‘He Has His Father’s Eyes’:
the Spectre of Freud in
The mild-mannered serial killer who is obsessed with his parents is such a prevalent horror trope it's easy to overlook how it came into being. Here, Hollie Starling looks at the origin myth of Peeping Tom's gentle voyeur Mark Lewis and, naturally, find him looking back...
‘Whatever I photograph, I always lose’ muses doomed scopophile Mark Lewis in Michael Powell’s lurid and indelible Peeping Tom (1960). For a film set in the sleazy backstreets of underworld London, its subject remains strikingly childlike; Mark talks about this loss in the way a kid might a prized and misplaced toy. The mysteries of psychology, particularly child psychology, became a peculiar preoccupation in British thrillers of the mid-century. A periphery science before the wars, by the 1960s the mainstream familiarity with Freudian tropes could be assumed and predicated upon by screenwriters. Peeping Tom, a tightly-woven meditation on filmmaking and murder, was one of the trailblazers, and perhaps the first to explicitly apportion the blame for adult moral degeneracy on inadequate nurture during childhood. And it did so in a way that was much better informed than its many imitators.
The film follows the descent of a serial killer, played in chilling delectation by Carl Boehm, who murders women using a portable film camera to record their dying expressions of terror. Mounting a mirror upon the tripod allows the women, often sex workers chosen for their vulnerability, to witness their own final moments. Though now considered a masterpiece of British filmmaking, on release Peeping Tom made Powell box office poison and curtailed his career for many years. The press furore was infamous. Amongst the obvious accusations of general moral degeneracy, the object of the criticisms were various and often hypocritical. A New Statesman critic rolled his eyes at Mark Lewis’s job as a pornographic photographer (‘exceedingly prim’) while at the same time disclosing a connoisseurs’ appreciation of the killer’s equipment (‘marvellous camera…the envy of any cine-club’), but reserves most of his sneering for the film’s supposed ‘psychology’:
‘Peeping Tom is ‘psychology.’ Why does the murderer with the cinematic itch and the skewering tripod do as he does? Because his father was a famous psychologist who specialised in Fear and kept a cinematic record of his son’s fear as he reacted to bright light at night, a lizard dropping on the bed, and lovers embracing on a seat. Mama’s death-bed provides him with a real family album shot.’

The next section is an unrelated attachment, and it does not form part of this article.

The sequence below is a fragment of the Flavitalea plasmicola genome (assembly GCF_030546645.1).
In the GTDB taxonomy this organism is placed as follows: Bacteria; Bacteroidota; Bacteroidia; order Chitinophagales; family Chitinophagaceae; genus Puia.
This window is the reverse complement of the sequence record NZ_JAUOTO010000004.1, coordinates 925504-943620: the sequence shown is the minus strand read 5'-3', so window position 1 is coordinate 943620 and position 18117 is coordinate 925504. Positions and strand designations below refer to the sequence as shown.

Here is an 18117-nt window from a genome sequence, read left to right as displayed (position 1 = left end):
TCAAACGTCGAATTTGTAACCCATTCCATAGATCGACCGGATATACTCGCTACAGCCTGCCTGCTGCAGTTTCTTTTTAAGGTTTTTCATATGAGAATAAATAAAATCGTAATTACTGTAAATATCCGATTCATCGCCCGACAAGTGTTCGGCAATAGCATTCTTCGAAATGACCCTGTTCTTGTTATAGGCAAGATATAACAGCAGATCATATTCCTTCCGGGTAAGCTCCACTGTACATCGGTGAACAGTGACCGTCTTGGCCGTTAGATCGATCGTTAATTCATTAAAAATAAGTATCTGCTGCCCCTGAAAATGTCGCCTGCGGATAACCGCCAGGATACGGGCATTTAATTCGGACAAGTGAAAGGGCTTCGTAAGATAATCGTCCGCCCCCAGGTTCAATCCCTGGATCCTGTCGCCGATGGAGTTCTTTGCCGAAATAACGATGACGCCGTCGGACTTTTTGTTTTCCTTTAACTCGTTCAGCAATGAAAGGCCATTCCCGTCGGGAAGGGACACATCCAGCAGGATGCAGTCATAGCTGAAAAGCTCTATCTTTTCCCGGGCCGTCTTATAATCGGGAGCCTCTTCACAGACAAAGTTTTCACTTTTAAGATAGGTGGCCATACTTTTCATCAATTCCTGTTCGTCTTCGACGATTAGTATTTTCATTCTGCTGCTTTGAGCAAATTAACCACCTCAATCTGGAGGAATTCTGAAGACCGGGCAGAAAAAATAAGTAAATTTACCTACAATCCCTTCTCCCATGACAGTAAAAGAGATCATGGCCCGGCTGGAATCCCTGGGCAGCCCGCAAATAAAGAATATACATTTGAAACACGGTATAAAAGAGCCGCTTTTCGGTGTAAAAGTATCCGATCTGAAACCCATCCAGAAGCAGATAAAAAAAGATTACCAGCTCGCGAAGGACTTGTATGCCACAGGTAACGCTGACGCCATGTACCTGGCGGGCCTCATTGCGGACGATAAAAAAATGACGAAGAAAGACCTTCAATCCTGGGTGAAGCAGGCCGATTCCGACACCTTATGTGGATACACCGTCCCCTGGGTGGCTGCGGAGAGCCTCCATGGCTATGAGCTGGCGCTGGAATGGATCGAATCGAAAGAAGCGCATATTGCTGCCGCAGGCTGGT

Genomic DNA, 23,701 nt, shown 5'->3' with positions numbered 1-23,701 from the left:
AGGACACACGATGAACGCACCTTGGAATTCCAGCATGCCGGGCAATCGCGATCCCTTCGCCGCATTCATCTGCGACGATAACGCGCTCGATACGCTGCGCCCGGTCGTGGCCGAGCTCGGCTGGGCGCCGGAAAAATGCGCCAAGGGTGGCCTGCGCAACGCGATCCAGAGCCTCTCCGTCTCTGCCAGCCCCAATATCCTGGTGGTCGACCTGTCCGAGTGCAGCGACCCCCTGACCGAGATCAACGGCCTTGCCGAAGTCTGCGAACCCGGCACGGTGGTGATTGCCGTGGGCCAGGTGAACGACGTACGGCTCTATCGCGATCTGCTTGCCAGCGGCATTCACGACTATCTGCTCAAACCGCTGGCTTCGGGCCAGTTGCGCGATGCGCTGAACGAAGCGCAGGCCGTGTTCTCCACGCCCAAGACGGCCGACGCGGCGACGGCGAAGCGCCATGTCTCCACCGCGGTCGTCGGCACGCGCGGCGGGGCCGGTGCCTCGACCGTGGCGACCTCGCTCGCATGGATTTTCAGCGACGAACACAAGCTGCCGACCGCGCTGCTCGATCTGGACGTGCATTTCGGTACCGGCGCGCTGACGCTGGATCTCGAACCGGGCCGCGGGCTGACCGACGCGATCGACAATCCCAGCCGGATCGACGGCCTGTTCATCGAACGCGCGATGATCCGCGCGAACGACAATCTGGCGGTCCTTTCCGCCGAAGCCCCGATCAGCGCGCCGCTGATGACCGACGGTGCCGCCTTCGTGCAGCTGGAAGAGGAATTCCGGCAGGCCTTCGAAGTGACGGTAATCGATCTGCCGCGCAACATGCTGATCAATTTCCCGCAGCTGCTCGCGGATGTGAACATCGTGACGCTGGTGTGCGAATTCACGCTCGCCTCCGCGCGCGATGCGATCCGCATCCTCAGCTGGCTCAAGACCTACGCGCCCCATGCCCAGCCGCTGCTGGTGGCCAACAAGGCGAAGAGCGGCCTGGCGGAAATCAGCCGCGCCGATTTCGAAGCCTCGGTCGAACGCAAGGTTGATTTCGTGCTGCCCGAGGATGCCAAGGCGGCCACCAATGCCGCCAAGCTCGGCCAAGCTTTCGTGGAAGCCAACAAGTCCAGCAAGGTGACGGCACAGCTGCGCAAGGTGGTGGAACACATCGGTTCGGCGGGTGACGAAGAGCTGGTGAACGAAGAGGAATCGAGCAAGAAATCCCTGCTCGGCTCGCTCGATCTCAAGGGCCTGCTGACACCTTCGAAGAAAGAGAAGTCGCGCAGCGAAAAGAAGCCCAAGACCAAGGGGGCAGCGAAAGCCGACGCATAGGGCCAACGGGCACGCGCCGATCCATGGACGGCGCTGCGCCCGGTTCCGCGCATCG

Peeping Tom does not shy away from its embrace of psychoanalysis. Screenwriter Leo Marks had more than a passing understanding of psychoanalytic principles as foundational to human behaviour. Marks grew up expecting to inherit the family bookshop and spent his childhood amongst his father’s coded filing system. Notably from a young age he also observed the comings and goings of grimy Charing Cross; sex worker Dora (Brenda Bruce), who is killed in the opening scene, was based on a regular Marks & Co. patron. ‘An interest in Freud was almost instinctive,’ he recalled, ‘in an only child destined to run a bookshop, hooked on codes. The greatest code of all was the unconscious, and Freud appears to have deciphered it.’ The war derailed his destiny yet it led fortuitously to his becoming head of codes and cyphers for Special Operations Executive. It was Marks’s responsibility to ensure that personal codes and security checks could not be extracted by torture, prepping each agent by attempting to tune in to their unconscious: ‘Now, all I had to do during those exercises was to watch them, unobtrusively; to ‘photograph’ them when they were coding…I became convinced that all cryptographers are basically voyeurs!’ Mark Lewis was the offspring of this marriage between the cryptographic mind and the photographic eye, and cypher for the film’s greater labyrinth of meaning.
Aptly then much is made of the visual motifs of spying and eyes. The startling symmetry of the Archers title-card (the production company owned by Powell with collaborator Emeric Pressburger) and a non-sequitur first appearance of a human eye cue up the importance of vision even before the opening scene. We see the as-yet anonymous killer place a camera in his coat as he solicits Dora’s services. The camera is placed at hip-level, whereas when we see the woman in the crosshairs of the viewfinder she appears at eye level. This, then, is Powell’s camera; it is from this position that we see the murder enacted. Mark is then seen watching the replayed footage on a screen and the film’s titles are overlaid on this image. We are at this point the audience of Mark’s documentary, signalling the beginning of the many films-within-films and the elision of filmic enterprises that will recur throughout the narrative.
As further emphasis, Powell’s name appears across the projector as a visual metaphor; directors become projectors, conduits to the dubious pleasures of scopophilic engagement so prized by Mark. The implication is that cinema too is inevitably composed of the sadistic and voyeuristic gaze.